This week the American Psychological Association released the results of its annual Stress in America survey, a national survey regarding stress in the United States. This year’s report places a key focus on the stress experience of teens. I invite you to read the full report, but I will note a few summary points here.
Teen stress levels higher than they consider healthy
Teens estimate that a healthy level of stress is a 3.9 on a 10-point scale. However, they report that their stress averages a 5.8 during the school year and a 4.6 during the summer months, with just about one in three indicating that their stress has increased in the past year. Teens report that their top sources of stress are school (83 percent), concerns about life after high school (69 percent) and worries about their family having enough money (65 percent).
While more than half of teens indicate that managing stress is important, only 41 percent believe they are doing a very good job at it, or better.
The results suggest that teens need adult help in understanding stress, as more than half of them report an opinion that stress doesn’t affect their physical or mental health. Moreover, some of the teens’ reported responses to stress include playing video games (46 percent), going online (43 percent), eating unhealthy foods (26 percent) and skipping means (23 percent).
So, what’s a parent to do? Here are 9 suggestions:
- Don’t underestimate a teen’s stress. Realize that our proclivities to hurt worse when our teen hurts, and to hold ourselves over-responsible for our teen’s outcomes, leaves us vulnerable to underestimating our teen’s stress.
- Spend one hour a week doing an exercise called “special time” with your teen. This hour involves doing nothing but offering undivided attention to your teen, expressing proportionate and specific praise for what your teen is saying or doing and expressing positive thoughts and feelings about your teen.
- Prioritize empathy over instruction. We so much want our teen to do well that we sometimes close him or her off to our offerings by trying, albeit with wonderful intentions, to insert our wisdom flash drive brutishly into his or her developing hard drive. A more effective approach is facilitated when we remember that empathy is usually to our teen what a warming sun is to a spring tulip: it facilitates opening up.
- Get your teen’s perspective before offering yours. Our teens, and their developing brains, are fraught with ambivalence and confusion. Many points we would hope to make our teen already knows. So, if we can agree with his or her wisdom, instead of acting like we are imposing ours, it may take deeper root.
- Separate technology and sleeptime. Charge it the kitchen instead. This will help to increase the odds that a proper night’s sleep is accomplished (i.e., 8.25 to 9.5 hours), which is also something to prioritize.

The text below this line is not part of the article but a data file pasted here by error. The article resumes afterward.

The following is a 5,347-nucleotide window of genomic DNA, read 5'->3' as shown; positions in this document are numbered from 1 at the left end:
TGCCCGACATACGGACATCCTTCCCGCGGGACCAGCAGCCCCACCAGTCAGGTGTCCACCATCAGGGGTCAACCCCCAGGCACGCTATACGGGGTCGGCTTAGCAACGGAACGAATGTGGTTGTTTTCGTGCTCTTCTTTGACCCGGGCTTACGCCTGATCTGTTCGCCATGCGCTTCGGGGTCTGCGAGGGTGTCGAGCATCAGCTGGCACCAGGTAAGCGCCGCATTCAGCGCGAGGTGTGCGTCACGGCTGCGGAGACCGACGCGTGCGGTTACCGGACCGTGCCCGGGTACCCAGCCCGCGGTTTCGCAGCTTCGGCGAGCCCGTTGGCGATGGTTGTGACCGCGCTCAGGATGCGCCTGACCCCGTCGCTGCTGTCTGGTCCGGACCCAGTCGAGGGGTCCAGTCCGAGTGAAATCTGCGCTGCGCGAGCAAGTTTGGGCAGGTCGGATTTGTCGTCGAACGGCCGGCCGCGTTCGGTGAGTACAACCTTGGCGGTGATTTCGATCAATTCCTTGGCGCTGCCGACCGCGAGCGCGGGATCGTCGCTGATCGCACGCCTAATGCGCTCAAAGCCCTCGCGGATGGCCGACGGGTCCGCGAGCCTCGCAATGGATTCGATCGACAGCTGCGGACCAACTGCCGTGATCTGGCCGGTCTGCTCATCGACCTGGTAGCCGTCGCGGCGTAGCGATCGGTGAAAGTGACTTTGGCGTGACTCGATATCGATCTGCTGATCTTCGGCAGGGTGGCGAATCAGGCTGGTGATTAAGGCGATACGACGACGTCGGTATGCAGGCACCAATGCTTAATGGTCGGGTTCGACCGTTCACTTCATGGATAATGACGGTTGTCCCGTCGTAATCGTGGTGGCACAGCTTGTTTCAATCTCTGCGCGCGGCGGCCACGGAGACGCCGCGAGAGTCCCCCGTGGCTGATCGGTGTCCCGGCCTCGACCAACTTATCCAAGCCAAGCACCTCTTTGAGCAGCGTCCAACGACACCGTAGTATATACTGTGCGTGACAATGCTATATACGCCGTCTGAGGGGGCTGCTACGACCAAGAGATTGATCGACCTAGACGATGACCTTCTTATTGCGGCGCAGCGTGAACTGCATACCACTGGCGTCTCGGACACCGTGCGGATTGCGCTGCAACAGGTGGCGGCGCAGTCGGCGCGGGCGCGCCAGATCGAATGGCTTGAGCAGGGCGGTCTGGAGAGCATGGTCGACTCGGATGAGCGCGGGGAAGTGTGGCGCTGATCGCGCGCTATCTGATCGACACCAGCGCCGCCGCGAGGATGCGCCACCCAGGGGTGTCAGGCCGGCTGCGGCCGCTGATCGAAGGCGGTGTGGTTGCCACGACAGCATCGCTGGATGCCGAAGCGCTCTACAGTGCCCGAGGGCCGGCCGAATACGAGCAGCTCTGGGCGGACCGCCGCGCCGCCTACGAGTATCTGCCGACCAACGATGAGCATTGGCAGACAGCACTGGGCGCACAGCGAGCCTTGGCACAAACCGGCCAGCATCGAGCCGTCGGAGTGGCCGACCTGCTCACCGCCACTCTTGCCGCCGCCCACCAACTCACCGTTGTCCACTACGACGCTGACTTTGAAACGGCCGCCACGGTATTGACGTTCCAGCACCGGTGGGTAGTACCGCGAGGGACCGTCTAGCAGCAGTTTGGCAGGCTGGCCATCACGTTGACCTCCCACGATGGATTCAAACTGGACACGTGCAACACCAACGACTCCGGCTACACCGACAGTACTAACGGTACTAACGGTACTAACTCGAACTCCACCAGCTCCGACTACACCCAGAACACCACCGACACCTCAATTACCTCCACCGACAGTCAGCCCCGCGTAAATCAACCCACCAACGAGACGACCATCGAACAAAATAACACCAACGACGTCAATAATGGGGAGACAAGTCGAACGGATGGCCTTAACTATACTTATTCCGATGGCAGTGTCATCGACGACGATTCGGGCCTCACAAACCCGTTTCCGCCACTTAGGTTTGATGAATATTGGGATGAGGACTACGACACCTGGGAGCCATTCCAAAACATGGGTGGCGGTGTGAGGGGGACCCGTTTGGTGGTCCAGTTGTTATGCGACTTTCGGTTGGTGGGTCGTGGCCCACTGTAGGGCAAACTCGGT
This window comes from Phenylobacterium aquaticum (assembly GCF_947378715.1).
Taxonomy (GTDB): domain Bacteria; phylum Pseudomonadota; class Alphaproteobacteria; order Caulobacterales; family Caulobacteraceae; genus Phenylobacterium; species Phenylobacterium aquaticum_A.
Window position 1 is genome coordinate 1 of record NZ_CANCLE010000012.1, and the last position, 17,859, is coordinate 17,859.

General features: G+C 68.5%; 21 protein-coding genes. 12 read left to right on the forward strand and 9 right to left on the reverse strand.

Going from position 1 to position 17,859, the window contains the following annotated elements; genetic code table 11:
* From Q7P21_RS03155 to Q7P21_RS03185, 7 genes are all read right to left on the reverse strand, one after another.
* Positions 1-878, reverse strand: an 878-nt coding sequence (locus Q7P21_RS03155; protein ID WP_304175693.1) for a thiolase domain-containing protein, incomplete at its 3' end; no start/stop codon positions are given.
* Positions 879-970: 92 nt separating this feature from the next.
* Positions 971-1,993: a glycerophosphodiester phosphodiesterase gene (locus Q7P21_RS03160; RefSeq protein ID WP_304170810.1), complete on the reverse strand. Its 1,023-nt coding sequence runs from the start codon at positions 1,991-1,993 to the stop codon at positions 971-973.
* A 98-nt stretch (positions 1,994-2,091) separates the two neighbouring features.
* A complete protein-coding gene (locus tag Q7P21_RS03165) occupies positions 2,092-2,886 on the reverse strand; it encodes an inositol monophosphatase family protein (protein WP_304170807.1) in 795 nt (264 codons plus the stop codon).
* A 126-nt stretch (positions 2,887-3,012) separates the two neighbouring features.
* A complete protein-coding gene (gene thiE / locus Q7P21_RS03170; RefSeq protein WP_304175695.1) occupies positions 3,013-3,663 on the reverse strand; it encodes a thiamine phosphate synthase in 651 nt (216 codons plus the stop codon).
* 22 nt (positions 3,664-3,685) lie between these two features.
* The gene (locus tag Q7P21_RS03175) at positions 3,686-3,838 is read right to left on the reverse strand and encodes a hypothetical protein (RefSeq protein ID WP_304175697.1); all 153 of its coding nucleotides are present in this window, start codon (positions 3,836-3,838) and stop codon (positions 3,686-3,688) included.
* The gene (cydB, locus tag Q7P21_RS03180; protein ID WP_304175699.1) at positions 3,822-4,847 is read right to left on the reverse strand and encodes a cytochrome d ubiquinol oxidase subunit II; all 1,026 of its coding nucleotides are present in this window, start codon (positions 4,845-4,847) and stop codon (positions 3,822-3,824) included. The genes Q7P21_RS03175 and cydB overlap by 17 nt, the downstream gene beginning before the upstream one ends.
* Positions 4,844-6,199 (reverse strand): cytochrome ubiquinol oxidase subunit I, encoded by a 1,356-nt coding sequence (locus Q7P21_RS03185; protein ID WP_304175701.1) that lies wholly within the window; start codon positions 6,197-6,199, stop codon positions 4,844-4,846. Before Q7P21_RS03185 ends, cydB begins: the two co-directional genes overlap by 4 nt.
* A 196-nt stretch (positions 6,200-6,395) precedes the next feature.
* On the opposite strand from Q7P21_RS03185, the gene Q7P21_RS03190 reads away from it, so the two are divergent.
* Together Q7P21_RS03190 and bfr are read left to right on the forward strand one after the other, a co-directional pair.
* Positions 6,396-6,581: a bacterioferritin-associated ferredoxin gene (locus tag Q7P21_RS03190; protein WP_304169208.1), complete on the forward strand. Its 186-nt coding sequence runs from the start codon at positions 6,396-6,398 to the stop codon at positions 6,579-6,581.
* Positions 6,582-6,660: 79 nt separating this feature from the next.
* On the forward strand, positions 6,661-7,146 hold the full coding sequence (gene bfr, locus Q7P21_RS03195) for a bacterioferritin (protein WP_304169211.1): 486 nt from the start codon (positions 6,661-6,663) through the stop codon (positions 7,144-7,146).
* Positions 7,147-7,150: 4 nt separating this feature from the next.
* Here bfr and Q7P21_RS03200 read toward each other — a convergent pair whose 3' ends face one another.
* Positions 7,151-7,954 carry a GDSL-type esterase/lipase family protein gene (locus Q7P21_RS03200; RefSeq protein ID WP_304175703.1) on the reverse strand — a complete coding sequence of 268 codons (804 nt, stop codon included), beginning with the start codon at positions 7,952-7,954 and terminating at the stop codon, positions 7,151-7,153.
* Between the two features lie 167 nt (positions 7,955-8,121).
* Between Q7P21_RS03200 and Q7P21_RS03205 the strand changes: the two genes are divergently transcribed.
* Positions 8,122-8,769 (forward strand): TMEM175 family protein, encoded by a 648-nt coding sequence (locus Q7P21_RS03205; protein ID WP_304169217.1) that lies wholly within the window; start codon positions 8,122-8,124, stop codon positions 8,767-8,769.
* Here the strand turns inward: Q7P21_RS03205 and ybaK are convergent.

- Get moving. Do what you can to promote an hour of sweating and breathing hard five to seven days a week. And, limit sedentary electronic pleasures to 2 hours a day. Talk about “physical activity”–which can be more easily equated with fun–instead of “exercise,” which is often equated with agony and a need to deploy white knuckled willpower
- Eat well together. Try to have as few processed carbohydrates in your home as possible and share family meals as often as you can.
- Be a model for healthy stress management. Try to model how you would have your teen behave, as our walk tends to be more impactful than our talk. (However, keep in mind that, when it comes to parenting models, hypocrisy is an upgrade over disengagement.)
- Let me cheat by collapsing a few together: share as much fun and humor as you can (including through email), be open to your teen winning some arguments (this tends to reduce lying), monitor well (i.e., always know who your teen is with, what she is doing and what adult is responsible for monitoring, if only from a distance), promote adaptive rituals and remember that your teen may sometimes open up more, and seem less prickly, when texting.
And if the DIY approach to helping your teen isn’t enough, consider connecting with other another option. Psychologists everywhere are are willing to partner with you in understanding and responding effectively to all of yours and your teen’s mental health needs.
Good luck in your efforts! And, keep in mind that your teen will likely be grateful some day. Perhaps not for many, many years, but someday.
Have questions about handling your stress or helping your teen’s stress? I’ll be taking questions and giving answers on Thursday, Feb. 13, from 8-9 p.m. EST during a Facebook chat. Ask me anything!
David Palmiter, PhD, is a professor of psychology at Marywood University in Scranton, Pa, a member of this year’s Stress in America steering committee and the author of Working Parents, Thriving Families: 10 Strategies that Make a Difference . His blog is at www.hecticparents.com Follow him on Twitter at @HelpingParents.